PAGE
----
The coalition government has set a policy objective of placing 25% of government IT external expenditure with SME suppliers. Here David Chan of City University London's Centre for Information Leadership, and Martin Rice and John Riley of Erudine, examine how this target can be met.
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Achieving the scale of savings demanded by government requires moving from the status quo and deploying innovative ideas, products and services. While government appreciates that small and medium-sized enterprises (SMEs) are best placed to provide that innovation, the barriers to using them are huge.
Blockers include: perceived risk of SMEs, complexity of UK interpretations of EU procurement rules, self interest from gatekeepers to preserve lucrative status quos, and an underlying belief that big is safe.
Paradoxically, if government were better able to act as an "anchor client" to SMEs and use their innovations, many of the perceived risks would be automatically removed and an environment created where the SMEs could look to exporting on the back of a credible reference customer.
The Policy Challenge Report published by City University London's Centre for Information Leadership looks to resolve that paradox and show a way forward. It offers seven practical proposals that government could adopt to achieve the policy objective of increasing SME take-up while being compliant with EU legislative requirements.
The proposals are the result of extensive ongoing discussions and a high-level workshop drawing on a wide area of expertise, including government, small IT suppliers, large IT suppliers, procurement specialists, lawyers and academics.
Key proposals to breaking barriers to using SMEs are:
• Performance bonds: where the bond guarantor underwrites the delivery of the contract.
• Crowd-sourcing: using open competitions to develop innovative solutions to real-world problems.
• Open book and supply chain improvements: coupling open book agreements, where suppliers expose their costs, with targets for continual year-on-year efficiencies in outcomes.
• Wider umbrella organisation for SMEs: establish a framework specifically for SMEs in the IT market.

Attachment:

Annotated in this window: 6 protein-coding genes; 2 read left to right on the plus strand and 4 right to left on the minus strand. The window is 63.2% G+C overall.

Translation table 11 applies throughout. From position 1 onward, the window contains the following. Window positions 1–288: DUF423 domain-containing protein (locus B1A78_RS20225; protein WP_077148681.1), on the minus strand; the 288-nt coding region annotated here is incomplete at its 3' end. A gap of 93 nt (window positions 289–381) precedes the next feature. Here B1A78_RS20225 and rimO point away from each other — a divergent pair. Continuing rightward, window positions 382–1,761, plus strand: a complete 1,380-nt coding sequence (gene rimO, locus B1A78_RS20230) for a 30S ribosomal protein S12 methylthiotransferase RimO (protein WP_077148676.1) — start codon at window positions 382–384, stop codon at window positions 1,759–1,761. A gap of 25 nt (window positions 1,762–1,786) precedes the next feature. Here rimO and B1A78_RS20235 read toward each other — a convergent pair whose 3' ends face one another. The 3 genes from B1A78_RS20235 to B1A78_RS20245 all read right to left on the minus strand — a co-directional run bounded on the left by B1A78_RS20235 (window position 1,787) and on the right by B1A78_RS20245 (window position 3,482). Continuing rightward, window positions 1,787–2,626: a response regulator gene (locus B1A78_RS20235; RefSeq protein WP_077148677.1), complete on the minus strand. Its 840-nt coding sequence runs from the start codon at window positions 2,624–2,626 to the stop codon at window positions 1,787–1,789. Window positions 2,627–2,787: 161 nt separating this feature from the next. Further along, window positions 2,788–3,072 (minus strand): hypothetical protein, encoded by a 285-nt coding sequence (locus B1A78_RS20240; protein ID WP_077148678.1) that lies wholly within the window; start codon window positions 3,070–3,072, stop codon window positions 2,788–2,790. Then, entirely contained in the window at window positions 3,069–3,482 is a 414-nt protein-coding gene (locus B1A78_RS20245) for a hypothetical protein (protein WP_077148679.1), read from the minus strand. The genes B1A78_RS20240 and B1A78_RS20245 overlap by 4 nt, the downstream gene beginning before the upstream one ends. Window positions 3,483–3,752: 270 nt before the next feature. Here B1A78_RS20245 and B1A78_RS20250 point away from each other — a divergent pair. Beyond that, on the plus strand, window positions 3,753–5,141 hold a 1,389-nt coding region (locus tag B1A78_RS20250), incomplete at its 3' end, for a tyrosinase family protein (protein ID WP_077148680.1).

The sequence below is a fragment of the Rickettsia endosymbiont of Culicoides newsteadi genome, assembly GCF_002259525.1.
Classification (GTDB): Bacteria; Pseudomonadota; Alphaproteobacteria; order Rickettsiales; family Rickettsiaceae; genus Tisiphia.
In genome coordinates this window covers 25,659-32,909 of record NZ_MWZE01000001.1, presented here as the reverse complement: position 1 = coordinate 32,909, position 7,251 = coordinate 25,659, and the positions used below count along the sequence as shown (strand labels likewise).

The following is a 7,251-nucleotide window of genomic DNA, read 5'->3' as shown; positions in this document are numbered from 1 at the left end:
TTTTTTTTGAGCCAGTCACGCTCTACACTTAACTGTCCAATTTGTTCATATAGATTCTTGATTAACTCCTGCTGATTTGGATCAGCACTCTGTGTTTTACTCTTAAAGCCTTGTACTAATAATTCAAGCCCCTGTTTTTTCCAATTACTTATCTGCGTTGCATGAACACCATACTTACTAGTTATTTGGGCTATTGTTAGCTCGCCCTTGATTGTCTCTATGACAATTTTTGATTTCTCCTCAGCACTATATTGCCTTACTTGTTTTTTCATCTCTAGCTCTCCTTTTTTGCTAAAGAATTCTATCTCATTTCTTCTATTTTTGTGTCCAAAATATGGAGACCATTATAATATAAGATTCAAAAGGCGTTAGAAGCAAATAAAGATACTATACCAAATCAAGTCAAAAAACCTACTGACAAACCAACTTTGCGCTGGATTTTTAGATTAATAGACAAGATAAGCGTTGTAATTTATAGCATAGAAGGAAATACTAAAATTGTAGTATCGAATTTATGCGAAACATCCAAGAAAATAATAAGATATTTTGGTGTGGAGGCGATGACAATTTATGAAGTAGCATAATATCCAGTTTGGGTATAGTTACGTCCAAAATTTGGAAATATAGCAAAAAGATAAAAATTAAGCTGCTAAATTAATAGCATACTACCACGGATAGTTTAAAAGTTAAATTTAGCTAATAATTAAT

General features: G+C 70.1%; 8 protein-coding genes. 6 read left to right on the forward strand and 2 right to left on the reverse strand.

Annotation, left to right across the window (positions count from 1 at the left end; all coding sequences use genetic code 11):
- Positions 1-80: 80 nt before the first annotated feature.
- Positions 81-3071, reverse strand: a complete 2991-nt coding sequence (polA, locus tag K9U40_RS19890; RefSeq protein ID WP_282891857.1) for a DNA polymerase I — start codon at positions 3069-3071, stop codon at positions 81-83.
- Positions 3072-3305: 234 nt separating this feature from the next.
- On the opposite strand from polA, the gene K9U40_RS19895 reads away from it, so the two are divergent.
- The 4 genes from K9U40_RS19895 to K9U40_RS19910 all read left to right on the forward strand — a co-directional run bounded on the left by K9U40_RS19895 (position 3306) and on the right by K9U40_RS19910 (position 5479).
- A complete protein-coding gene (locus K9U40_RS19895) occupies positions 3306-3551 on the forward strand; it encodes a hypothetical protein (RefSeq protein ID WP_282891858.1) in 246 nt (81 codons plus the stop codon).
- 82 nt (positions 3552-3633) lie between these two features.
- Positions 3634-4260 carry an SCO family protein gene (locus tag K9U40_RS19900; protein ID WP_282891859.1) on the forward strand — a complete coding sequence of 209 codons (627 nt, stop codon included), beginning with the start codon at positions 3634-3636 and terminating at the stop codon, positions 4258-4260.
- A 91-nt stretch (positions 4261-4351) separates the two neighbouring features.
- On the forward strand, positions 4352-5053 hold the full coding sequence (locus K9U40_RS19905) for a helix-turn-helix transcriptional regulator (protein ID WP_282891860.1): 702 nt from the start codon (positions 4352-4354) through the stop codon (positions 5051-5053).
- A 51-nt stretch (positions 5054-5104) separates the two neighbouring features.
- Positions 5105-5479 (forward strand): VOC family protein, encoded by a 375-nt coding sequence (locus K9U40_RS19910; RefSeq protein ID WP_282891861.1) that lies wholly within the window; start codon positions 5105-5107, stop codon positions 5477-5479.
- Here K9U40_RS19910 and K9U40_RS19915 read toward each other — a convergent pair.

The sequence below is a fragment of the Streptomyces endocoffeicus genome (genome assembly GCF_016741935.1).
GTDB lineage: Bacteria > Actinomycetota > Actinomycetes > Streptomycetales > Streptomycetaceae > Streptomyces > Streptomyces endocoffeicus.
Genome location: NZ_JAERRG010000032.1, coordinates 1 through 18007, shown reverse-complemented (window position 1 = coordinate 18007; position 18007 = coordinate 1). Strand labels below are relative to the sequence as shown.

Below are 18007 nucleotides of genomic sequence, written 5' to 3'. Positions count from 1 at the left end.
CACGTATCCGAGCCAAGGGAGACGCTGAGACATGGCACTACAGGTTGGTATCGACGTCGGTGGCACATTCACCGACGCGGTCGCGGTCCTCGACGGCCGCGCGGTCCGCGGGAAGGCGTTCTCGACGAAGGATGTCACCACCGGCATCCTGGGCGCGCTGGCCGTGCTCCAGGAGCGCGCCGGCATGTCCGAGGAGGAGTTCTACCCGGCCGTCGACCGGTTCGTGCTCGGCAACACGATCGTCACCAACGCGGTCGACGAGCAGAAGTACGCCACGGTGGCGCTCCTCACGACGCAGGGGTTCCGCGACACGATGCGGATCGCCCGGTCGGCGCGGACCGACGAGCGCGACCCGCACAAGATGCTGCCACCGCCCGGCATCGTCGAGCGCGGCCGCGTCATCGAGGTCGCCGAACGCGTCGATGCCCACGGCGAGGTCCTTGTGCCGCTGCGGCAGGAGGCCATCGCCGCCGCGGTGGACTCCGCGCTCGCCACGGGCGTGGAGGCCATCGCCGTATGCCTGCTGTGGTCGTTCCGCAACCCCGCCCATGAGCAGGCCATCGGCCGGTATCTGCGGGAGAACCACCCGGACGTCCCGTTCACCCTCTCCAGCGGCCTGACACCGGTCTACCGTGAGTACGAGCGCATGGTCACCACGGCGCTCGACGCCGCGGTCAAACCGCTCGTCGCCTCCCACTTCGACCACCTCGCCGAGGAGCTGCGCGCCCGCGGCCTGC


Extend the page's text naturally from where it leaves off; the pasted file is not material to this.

• G-Cloud: ensuring the proposed government applications and services store becomes a key vehicle for introducing SMEs to public sector organisations.
• Inclusion of SME content as a condition of contracts: SMEs mandated to receive at least 25% of the profits of a public sector contract.
• Outcome-based procurement: putting business outcomes, not technical specifications, at the heart of the business case for investment.
Implementation of these suggestions should be monitored by the National Audit Office, with the focus on definition of outcomes and a pragmatic approach to process. Audit should be about ensuring the proper management of risk for both buyer and supplier.
IT and the broader policy context
Aside from the government's self-imposed objective, there are a number of other key drivers that should prompt more support for SMEs:
• Looming job losses in the public sector may not be soaked up by large companies.
• SMEs are a vital part of the UK economy and employ 51% of those working in the private sector. They are also the key to innovative step-change savings and efficiencies.
• SMEs are disadvantaged in bidding for and securing government work by the structure of public sector procurement and the UK interpretations of EU procurement regulations. In the current IT supply chain to government, 70% of the revenue goes to just over a dozen large organisations - those gatekeepers often have the most to lose from innovation.
• There is an urgent need to create more jobs in the private sector.
• An effective mechanism for government to give contracts to SMEs (and become "anchor clients") would make step-change savings, create the new jobs, and provide customer references to help those SMEs to export, and help reduce the deficits for the Exchequer.
The coalition's policy objective of placing at least 25% of external government spending to SMEs is feasible in the IT marketplace and does not necessarily require changes to EU procurement legislation. It can be done if the public sector takes a creative approach, using the legislative requirements as a constraint rather than a driver for procurement.
The key challenge to government is now to select which, if not all, of the above suggestions are to be implemented, and devise timescales for this implementation.
The political will is there. The Cabinet Office is being proactive. Our report demonstrates that EU regulations need not stand in the way of effecting change, and recommends feasible time scales.
There remains a concern, however, that the incumbent suppliers and some senior officials in departments will put up a strong rearguard action against changing the status quo.
Click the button below to download a copy of the Policy Challenge Report by City University London's Centre for Information Leadership: